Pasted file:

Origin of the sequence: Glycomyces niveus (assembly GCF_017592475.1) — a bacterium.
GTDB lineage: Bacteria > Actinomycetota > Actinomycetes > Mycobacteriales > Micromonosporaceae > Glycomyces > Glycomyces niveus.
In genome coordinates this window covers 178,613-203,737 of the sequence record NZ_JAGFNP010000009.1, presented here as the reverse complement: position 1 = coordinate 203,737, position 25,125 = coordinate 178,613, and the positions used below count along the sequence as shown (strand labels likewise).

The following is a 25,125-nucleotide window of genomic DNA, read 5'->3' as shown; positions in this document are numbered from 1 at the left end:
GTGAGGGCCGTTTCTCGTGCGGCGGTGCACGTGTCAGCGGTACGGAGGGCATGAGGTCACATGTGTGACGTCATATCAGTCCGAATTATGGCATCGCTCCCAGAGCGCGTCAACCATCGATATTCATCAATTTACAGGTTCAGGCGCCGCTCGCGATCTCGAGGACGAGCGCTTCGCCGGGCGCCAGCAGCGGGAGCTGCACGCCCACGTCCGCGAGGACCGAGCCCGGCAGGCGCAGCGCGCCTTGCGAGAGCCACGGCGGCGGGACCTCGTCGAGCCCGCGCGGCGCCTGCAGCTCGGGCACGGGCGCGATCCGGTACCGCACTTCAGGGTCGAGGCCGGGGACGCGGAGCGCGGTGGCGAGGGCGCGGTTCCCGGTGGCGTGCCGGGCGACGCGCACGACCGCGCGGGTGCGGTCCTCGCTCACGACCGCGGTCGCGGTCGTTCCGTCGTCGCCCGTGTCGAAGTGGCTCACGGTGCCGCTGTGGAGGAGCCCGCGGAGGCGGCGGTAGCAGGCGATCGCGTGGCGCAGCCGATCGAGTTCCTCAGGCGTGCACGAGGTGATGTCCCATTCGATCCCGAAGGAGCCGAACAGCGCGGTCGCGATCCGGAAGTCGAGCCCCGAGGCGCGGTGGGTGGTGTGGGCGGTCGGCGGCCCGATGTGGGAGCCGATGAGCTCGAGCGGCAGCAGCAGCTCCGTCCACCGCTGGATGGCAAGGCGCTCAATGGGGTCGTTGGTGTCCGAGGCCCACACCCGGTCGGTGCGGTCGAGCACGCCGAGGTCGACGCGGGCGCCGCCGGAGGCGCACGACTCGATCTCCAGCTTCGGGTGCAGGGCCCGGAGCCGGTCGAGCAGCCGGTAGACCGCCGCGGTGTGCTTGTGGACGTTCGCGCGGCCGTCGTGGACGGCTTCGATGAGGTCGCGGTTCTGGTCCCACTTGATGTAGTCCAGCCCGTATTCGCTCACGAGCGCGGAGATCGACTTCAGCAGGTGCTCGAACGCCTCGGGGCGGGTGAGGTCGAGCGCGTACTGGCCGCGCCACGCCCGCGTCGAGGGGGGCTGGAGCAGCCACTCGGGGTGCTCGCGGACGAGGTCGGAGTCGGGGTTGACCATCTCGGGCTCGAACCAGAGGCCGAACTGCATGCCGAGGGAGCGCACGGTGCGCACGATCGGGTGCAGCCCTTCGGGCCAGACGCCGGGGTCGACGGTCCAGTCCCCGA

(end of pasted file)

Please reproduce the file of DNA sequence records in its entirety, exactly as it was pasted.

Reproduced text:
Origin of the sequence: Glycomyces niveus (assembly GCF_017592475.1) — a bacterium.
GTDB lineage: Bacteria > Actinomycetota > Actinomycetes > Mycobacteriales > Micromonosporaceae > Glycomyces > Glycomyces niveus.
In genome coordinates this window covers 178,613-203,737 of the sequence record NZ_JAGFNP010000009.1, presented here as the reverse complement: position 1 = coordinate 203,737, position 25,125 = coordinate 178,613, and the positions used below count along the sequence as shown (strand labels likewise).

The following is a 25,125-nucleotide window of genomic DNA, read 5'->3' as shown; positions in this document are numbered from 1 at the left end:
GTGAGGGCCGTTTCTCGTGCGGCGGTGCACGTGTCAGCGGTACGGAGGGCATGAGGTCACATGTGTGACGTCATATCAGTCCGAATTATGGCATCGCTCCCAGAGCGCGTCAACCATCGATATTCATCAATTTACAGGTTCAGGCGCCGCTCGCGATCTCGAGGACGAGCGCTTCGCCGGGCGCCAGCAGCGGGAGCTGCACGCCCACGTCCGCGAGGACCGAGCCCGGCAGGCGCAGCGCGCCTTGCGAGAGCCACGGCGGCGGGACCTCGTCGAGCCCGCGCGGCGCCTGCAGCTCGGGCACGGGCGCGATCCGGTACCGCACTTCAGGGTCGAGGCCGGGGACGCGGAGCGCGGTGGCGAGGGCGCGGTTCCCGGTGGCGTGCCGGGCGACGCGCACGACCGCGCGGGTGCGGTCCTCGCTCACGACCGCGGTCGCGGTCGTTCCGTCGTCGCCCGTGTCGAAGTGGCTCACGGTGCCGCTGTGGAGGAGCCCGCGGAGGCGGCGGTAGCAGGCGATCGCGTGGCGCAGCCGATCGAGTTCCTCAGGCGTGCACGAGGTGATGTCCCATTCGATCCCGAAGGAGCCGAACAGCGCGGTCGCGATCCGGAAGTCGAGCCCCGAGGCGCGGTGGGTGGTGTGGGCGGTCGGCGGCCCGATGTGGGAGCCGATGAGCTCGAGCGGCAGCAGCAGCTCCGTCCACCGCTGGATGGCAAGGCGCTCAATGGGGTCGTTGGTGTCCGAGGCCCACACCCGGTCGGTGCGGTCGAGCACGCCGAGGTCGACGCGGGCGCCGCCGGAGGCGCACGACTCGATCTCCAGCTTCGGGTGCAGGGCCCGGAGCCGGTCGAGCAGCCGGTAGACCGCCGCGGTGTGCTTGTGGACGTTCGCGCGGCCGTCGTGGACGGCTTCGATGAGGTCGCGGTTCTGGTCCCACTTGATGTAGTCCAGCCCGTATTCGCTCACGAGCGCGGAGATCGACTTCAGCAGGTGCTCGAACGCCTCGGGGCGGGTGAGGTCGAGCGCGTACTGGCCGCGCCACGCCCGCGTCGAGGGGGGCTGGAGCAGCCACTCGGGGTGCTCGCGGACGAGGTCGGAGTCGGGGTTGACCATCTCGGGCTCGAACCAGAGGCCGAACTGCATGCCGAGGGAGCGCACGGTGCGCACGATCGGGTGCAGCCCTTCGGGCCAGACGCCGGGGTCGACGGTCCAGTCCCCGA